Adjudicating TRIPS for Development
'TRIPS and Developing Countries: New Perspectives' (Gustavo Ghidini et al. eds.) (Forthcoming)
17 Pages Posted: 21 Nov 2012 Last revised: 25 May 2014
Date Written: November 19, 2012
This book chapter considers the development impact of the decision to subject the international intellectual property standards established by the Agreement on Trade-Related Aspects of Intellectual Property (TRIPS) to the mandatory dispute resolution process of the World Trade Organization (WTO). This decision has had two important consequences for developing countries. First, it has contributed to the creation of a “pro intellectual property climate” in which countries have foregone flexibilities to which they would otherwise be entitled. Second, it has also led adjudicators to miss the unique need for internal balancing associated with intellectual property, resulting in overly restrictive interpretation of TRIPS flexibilities. For the least-developed countries (LDCs), the loss of flexibilities is particularly problematic.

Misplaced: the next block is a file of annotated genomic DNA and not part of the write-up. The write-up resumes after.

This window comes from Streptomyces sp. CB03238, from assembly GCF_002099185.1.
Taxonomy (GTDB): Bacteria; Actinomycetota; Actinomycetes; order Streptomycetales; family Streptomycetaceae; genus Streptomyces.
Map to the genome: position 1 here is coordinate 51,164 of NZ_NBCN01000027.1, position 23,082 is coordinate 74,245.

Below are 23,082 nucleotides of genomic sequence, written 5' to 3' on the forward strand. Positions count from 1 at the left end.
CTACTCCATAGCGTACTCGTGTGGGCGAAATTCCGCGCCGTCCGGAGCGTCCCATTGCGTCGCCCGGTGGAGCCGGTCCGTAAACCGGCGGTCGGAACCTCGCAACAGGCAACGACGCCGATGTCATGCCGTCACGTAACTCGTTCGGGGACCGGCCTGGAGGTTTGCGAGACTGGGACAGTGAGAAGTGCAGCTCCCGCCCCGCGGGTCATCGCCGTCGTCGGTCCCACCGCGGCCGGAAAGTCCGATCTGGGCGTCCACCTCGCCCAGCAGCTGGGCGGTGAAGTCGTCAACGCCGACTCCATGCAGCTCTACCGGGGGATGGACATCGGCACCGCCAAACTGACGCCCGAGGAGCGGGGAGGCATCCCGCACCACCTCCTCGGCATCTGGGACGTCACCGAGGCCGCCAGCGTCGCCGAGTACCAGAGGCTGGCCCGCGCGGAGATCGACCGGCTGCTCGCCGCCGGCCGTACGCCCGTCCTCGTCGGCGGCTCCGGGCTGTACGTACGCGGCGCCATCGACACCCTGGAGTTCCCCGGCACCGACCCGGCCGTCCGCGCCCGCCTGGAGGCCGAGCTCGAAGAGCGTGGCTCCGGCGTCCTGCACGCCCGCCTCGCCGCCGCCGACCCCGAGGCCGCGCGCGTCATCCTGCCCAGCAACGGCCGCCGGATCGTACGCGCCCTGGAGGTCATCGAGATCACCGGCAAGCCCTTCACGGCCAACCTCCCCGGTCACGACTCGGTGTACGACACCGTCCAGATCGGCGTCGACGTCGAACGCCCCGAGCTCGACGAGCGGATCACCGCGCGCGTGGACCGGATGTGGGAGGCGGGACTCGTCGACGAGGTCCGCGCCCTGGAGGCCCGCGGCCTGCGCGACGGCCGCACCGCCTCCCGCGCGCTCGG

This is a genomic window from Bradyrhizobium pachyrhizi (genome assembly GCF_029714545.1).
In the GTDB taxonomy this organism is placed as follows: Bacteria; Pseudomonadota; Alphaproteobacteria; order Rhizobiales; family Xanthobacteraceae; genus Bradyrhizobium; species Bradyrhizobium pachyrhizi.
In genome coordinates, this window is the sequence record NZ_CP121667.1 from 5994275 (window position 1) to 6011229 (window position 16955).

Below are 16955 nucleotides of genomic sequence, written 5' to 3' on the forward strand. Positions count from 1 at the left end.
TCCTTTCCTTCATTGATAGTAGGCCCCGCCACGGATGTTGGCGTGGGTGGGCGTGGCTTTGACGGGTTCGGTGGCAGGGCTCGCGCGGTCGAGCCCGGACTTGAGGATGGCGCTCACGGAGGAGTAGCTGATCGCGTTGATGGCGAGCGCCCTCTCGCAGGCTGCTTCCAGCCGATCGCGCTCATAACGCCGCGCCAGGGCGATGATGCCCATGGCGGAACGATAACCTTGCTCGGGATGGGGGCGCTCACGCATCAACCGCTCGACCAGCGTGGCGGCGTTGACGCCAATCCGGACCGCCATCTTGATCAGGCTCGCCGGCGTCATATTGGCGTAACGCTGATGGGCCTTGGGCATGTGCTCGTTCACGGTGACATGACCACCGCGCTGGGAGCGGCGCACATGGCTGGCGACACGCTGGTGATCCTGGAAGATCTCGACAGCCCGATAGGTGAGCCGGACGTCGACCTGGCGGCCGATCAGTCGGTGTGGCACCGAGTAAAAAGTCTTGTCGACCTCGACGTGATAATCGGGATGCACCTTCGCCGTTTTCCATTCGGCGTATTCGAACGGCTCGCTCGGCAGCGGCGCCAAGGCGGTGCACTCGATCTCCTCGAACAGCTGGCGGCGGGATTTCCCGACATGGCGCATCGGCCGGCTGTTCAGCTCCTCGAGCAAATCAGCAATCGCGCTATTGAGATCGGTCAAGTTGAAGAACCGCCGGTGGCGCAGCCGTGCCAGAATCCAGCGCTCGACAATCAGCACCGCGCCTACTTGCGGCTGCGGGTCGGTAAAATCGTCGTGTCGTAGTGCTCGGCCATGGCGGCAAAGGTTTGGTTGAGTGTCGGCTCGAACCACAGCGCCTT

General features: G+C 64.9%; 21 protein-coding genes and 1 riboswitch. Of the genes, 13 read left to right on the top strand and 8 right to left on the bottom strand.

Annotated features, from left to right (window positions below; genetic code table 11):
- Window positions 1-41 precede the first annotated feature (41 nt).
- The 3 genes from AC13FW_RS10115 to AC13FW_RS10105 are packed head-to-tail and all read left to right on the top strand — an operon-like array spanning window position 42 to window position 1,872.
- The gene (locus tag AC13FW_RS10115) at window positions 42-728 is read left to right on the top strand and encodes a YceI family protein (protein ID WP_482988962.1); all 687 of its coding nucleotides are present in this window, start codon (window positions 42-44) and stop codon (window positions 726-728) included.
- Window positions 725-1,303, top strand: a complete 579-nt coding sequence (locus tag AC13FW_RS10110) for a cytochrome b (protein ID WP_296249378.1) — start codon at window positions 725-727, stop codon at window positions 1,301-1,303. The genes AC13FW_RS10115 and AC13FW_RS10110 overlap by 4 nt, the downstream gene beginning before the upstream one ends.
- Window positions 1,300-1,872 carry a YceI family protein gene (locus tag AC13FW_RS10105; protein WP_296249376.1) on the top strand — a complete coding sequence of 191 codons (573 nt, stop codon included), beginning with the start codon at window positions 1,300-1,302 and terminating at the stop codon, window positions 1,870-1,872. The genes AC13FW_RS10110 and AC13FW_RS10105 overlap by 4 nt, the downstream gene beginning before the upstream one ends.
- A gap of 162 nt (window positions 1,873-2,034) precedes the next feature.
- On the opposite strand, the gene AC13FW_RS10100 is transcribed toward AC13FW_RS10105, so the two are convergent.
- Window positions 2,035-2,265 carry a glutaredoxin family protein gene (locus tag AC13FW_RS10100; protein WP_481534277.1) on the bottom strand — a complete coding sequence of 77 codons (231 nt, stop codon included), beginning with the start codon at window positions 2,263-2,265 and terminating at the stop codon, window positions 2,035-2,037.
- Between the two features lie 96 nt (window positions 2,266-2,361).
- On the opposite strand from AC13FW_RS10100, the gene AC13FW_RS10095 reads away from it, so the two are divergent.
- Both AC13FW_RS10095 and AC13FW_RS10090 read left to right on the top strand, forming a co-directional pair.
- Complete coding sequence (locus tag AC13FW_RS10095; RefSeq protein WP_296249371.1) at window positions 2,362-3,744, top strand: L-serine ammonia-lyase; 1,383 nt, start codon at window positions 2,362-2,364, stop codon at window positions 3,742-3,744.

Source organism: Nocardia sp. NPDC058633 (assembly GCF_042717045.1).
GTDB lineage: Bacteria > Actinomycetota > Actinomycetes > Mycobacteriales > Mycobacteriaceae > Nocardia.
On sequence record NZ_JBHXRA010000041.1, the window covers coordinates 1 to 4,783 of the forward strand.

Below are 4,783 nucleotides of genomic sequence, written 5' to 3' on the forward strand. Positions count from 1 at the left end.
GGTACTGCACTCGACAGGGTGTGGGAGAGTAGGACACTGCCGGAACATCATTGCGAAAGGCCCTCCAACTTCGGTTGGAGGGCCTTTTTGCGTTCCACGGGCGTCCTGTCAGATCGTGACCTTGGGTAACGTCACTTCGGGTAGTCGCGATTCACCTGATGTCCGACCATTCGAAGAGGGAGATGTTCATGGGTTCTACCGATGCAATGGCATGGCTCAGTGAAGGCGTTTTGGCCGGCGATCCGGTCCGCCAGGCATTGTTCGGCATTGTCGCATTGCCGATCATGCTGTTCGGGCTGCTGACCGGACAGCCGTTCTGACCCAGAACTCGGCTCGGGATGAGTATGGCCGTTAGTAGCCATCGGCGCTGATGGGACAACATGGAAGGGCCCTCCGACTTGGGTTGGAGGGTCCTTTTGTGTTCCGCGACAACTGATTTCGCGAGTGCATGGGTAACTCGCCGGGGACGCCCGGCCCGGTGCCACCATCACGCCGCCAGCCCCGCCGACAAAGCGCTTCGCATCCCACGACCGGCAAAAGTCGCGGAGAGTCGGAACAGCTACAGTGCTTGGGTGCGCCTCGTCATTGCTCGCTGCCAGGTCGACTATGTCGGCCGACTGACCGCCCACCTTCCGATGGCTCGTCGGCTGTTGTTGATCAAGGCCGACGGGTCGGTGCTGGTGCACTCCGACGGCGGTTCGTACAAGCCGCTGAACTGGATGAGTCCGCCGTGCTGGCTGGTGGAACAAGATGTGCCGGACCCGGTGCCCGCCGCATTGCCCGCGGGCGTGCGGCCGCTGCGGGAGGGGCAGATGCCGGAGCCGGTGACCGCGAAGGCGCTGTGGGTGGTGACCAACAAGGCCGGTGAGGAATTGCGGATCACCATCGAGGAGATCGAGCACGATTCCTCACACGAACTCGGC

This chapter seeks to revive the special and differential provisions available to developing and LDCs in WTO dispute resolution to counter this loss of flexibilities. Specifically, it recommends using a little-known provision of the Dispute Settlement Understanding, Article 24.1, to benefit LDCs in TRIPS disputes. The chapter argues that Article 24.1 could and should be used in TRIPS disputes to provide LDCs with greater flexibility in implementing their obligations under the treaty, including through a more lenient standard of review, shifting the burden of proof with respect to exceptions and limitations, and requiring injury as part of a prima facie case against an LDC.
Keywords: TRIPS, intellectual property, international law, developing countries, least-developed countries, LDCs, WTO, World Trade Organization, dispute resolution, development, international adjudication
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